Google Search Console had added “translated results” to the search appearance filter in the performance reports today. This filter lets you drill down to how searchers who get translated results interact with your content in Google Search.
How to access this filter. You can access this filter by logging into Google Search Console, clicking on your performance report and then clicking on the “+new” filter and selecting the search appearance for “translated results.” Here is a screenshot of how to access the filter:
Translated results report. This report will break down what queries, pages, countries, devices and so on these searchers are using when finding your content in Google Search. Again, when you filter by “translated results,” this will filter the report to show you only those who get translated results. Here is a screenshot of this report:
More on translated results. Searchers who see translated results will be those who are likely based somewhere in India and speak Indonesian, Hindi, Kannada, Malayalam, Tamil, Telugu languages. Google automatically will translate your title link and description it shows in the search results for your site’s snippet. When that user clicks on the result, Google Translate will also likely translate your page as well.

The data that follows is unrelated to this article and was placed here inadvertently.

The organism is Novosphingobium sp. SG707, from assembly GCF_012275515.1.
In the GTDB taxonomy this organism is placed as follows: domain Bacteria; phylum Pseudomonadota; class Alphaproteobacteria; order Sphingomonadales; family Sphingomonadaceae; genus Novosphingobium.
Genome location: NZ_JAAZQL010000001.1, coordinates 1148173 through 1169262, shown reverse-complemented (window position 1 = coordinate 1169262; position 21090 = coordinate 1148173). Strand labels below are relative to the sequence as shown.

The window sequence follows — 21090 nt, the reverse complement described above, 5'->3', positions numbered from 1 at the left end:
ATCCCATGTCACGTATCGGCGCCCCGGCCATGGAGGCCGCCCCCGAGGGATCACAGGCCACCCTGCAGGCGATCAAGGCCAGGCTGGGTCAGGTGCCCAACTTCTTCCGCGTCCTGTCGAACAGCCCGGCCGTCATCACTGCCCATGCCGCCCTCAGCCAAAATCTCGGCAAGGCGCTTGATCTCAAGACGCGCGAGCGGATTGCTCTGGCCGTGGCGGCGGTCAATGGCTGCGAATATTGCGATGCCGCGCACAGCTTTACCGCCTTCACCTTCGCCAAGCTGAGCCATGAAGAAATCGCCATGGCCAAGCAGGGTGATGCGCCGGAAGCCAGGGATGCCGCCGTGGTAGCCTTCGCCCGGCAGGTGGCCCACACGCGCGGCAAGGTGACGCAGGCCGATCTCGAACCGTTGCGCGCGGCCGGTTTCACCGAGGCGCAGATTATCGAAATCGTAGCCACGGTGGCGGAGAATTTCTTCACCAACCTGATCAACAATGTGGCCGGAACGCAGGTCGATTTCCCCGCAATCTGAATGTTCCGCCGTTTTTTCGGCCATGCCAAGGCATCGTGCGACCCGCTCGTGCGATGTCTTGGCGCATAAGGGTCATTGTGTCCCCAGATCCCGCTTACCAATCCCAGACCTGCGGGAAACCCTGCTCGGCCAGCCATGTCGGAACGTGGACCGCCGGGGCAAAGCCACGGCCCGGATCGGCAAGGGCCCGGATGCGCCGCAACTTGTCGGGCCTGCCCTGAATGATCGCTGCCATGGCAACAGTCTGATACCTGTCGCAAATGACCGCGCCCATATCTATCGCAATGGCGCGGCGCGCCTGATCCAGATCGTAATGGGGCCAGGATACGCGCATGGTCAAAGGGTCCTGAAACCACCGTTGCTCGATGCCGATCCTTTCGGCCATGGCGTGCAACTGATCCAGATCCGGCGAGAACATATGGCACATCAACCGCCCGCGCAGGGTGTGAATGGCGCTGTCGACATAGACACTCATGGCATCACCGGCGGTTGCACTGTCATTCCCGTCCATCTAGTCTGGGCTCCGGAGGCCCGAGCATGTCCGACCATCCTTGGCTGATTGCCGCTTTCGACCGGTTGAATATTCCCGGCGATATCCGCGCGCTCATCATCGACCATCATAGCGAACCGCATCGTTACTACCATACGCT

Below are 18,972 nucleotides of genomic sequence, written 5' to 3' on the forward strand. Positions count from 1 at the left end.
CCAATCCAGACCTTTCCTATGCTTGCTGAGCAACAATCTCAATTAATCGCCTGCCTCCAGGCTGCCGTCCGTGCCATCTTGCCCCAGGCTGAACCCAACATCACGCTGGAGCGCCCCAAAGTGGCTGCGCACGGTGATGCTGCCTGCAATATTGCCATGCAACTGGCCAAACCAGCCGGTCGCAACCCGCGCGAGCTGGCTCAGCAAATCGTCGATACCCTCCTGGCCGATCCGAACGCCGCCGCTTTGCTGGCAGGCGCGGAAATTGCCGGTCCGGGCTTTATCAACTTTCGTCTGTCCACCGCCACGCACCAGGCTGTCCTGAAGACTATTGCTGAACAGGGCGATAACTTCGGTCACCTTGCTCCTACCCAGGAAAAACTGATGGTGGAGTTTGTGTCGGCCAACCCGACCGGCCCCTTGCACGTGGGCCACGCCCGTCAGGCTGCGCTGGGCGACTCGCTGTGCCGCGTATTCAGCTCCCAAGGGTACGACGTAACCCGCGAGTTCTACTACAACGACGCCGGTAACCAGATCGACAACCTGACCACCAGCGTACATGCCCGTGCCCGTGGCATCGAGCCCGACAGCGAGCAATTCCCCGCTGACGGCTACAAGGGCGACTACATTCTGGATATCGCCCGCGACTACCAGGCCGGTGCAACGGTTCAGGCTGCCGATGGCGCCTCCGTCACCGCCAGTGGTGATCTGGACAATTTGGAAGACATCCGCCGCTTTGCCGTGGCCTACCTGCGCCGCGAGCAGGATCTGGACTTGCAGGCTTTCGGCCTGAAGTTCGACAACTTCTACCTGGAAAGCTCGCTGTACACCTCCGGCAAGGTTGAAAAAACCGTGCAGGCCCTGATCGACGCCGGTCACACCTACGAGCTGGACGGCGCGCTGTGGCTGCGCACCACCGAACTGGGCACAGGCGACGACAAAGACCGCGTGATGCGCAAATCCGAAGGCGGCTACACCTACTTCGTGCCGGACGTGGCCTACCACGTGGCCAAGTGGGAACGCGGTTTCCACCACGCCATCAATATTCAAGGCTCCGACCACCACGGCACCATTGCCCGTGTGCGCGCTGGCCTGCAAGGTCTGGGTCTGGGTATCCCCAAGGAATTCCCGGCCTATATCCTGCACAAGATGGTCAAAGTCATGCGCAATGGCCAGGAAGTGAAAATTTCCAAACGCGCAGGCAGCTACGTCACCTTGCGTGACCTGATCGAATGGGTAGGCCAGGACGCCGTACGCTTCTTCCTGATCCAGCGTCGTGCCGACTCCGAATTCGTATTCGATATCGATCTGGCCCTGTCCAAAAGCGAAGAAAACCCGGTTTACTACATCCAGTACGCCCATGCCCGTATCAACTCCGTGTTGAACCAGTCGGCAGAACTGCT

We covered this in more detail when Google released its help document on translated results last year.
As we covered there, the translated results help document explains how Google may automatically translate the search result snippets from the language it was written in, to the language of the Google Search results page. Google said “sometimes Google may translate the title link and snippet of a search result for results that aren’t in the language of the search query.”Google said it does this because “a translated result is a Google Search feature that enables users to view results from other languages in their language, and can help publishers reach a larger audience.”
These translated results work for Indonesian, Hindi, Kannada, Malayalam, Tamil, Telugu languages at the time this story was published. It should be only available on mobile devices with any browser that supports Google Search.
After the user clicks the translated search result link, Google said that “all further user interaction with the page is through Google Translate.” Google said you can opt-out of this through a meta robots tag notranslate. Here are more details on opting in or out of translated results.
Brodie Clark was the first to spot this and wrote “a new Search Appearance filter has surfaced in Google Search Console this month title ‘translated results’. The filter relates to situations where Google has translated the title link and snippet for a web page within Search.”
Why we care. Google is now giving us some idea of how these searchers are interacting with our site through Google Search. We can see what they are searching for, what pages they are accessing, on what dates, what devices and from which countries.
More data, more insights, helps us as site owners, publishers, content writers and SEOs.
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